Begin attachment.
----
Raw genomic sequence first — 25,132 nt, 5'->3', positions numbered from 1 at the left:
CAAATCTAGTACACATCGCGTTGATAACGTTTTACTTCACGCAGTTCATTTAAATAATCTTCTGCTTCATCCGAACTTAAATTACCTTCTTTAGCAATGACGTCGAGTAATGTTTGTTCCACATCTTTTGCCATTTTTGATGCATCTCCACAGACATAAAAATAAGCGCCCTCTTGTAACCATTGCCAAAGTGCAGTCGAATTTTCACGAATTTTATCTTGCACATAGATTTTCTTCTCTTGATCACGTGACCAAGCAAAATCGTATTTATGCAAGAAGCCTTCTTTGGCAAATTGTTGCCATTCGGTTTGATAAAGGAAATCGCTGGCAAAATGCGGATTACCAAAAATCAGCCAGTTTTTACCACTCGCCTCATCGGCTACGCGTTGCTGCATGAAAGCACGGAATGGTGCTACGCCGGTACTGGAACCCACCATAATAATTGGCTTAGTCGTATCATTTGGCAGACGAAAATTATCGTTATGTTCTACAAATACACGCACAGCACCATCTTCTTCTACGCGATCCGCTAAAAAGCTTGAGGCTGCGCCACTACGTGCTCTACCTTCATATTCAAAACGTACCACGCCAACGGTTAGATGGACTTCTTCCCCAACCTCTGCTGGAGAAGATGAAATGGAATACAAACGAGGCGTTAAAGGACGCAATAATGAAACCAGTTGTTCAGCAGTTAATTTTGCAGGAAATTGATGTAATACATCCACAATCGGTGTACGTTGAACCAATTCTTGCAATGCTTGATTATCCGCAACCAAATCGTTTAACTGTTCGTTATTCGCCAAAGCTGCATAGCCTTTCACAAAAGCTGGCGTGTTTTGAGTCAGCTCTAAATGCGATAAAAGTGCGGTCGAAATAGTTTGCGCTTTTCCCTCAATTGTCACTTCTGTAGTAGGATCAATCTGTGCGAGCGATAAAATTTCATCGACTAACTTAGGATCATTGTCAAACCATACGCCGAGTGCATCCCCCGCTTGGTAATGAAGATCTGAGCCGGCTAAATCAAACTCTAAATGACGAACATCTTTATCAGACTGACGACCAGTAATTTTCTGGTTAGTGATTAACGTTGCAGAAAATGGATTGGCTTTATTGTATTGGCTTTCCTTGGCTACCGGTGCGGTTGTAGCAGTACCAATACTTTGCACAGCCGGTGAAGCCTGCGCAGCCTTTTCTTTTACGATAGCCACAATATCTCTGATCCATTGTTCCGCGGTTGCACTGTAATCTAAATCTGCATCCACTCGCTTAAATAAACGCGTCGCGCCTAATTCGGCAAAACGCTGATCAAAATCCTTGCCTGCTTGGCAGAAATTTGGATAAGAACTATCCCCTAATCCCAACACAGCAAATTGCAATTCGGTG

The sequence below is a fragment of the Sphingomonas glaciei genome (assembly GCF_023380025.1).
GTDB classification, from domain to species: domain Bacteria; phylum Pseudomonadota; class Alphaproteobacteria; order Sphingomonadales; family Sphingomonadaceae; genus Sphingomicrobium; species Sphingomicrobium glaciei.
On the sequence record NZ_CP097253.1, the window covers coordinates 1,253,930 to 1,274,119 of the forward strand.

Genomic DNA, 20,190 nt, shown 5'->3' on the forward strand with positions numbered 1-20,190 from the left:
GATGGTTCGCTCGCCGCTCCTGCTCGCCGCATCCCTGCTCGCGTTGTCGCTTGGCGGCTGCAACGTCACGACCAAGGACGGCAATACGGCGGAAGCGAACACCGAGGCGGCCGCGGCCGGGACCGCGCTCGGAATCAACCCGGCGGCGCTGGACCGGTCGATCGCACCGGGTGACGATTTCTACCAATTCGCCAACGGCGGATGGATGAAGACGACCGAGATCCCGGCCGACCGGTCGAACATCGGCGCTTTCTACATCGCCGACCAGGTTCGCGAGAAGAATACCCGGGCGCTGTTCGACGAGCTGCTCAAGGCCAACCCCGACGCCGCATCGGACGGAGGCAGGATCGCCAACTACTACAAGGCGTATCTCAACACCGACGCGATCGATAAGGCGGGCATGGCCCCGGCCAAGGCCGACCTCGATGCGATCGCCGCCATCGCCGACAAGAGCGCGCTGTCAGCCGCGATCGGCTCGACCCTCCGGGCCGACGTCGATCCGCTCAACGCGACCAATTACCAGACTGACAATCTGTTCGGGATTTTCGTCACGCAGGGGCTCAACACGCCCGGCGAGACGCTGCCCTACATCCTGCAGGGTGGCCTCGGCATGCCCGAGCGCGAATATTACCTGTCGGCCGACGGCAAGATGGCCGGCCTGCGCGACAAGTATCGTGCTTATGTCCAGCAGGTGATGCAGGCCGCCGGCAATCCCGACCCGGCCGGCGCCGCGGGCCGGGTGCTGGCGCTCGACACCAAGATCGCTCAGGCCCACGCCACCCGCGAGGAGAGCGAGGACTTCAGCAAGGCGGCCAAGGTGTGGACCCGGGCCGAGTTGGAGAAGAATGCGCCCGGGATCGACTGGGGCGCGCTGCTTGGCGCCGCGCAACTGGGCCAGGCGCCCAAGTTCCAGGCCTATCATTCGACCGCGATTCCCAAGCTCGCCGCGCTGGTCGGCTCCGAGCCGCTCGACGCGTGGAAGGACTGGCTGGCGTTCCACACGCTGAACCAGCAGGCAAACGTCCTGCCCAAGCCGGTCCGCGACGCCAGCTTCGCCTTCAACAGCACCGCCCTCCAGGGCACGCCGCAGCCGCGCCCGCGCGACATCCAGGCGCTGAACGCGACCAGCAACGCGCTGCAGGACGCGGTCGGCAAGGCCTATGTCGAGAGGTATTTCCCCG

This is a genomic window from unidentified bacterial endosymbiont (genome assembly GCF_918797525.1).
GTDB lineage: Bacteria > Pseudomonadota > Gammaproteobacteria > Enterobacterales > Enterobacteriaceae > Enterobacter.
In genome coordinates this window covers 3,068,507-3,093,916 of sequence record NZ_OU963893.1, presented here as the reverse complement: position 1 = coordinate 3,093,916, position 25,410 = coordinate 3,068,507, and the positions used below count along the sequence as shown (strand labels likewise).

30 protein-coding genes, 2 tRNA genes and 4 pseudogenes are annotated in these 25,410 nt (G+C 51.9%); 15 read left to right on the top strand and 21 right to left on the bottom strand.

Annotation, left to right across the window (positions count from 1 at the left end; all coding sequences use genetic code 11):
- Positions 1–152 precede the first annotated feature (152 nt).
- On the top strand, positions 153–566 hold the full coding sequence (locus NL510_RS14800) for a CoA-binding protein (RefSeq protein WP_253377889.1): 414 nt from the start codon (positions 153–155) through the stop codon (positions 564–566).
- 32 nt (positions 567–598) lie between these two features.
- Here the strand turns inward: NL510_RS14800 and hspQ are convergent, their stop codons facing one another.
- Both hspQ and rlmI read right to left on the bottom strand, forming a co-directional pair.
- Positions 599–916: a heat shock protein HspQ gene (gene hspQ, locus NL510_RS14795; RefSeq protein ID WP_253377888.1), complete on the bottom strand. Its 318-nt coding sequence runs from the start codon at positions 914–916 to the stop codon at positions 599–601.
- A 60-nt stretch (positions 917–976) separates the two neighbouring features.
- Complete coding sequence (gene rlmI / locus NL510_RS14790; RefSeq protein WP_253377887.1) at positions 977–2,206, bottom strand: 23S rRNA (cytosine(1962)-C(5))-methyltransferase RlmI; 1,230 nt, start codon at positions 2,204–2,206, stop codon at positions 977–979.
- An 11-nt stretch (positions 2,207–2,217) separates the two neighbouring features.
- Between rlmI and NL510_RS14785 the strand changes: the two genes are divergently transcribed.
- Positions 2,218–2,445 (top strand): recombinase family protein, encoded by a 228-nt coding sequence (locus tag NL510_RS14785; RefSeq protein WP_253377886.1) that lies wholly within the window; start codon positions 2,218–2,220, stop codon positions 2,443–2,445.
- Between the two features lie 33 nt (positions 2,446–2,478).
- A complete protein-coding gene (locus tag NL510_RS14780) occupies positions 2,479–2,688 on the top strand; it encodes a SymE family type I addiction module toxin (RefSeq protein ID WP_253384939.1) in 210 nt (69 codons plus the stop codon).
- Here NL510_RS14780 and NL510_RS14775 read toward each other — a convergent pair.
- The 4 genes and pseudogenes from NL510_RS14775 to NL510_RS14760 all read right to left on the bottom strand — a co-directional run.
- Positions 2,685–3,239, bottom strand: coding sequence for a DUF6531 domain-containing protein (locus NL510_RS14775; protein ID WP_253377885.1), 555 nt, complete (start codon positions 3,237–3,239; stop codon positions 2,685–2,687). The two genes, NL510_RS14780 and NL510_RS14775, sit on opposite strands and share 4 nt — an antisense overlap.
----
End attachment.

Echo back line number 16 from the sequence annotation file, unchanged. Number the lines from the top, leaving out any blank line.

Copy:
- Here the strand turns inward: NL510_RS14800 and hspQ are convergent, their stop codons facing one another.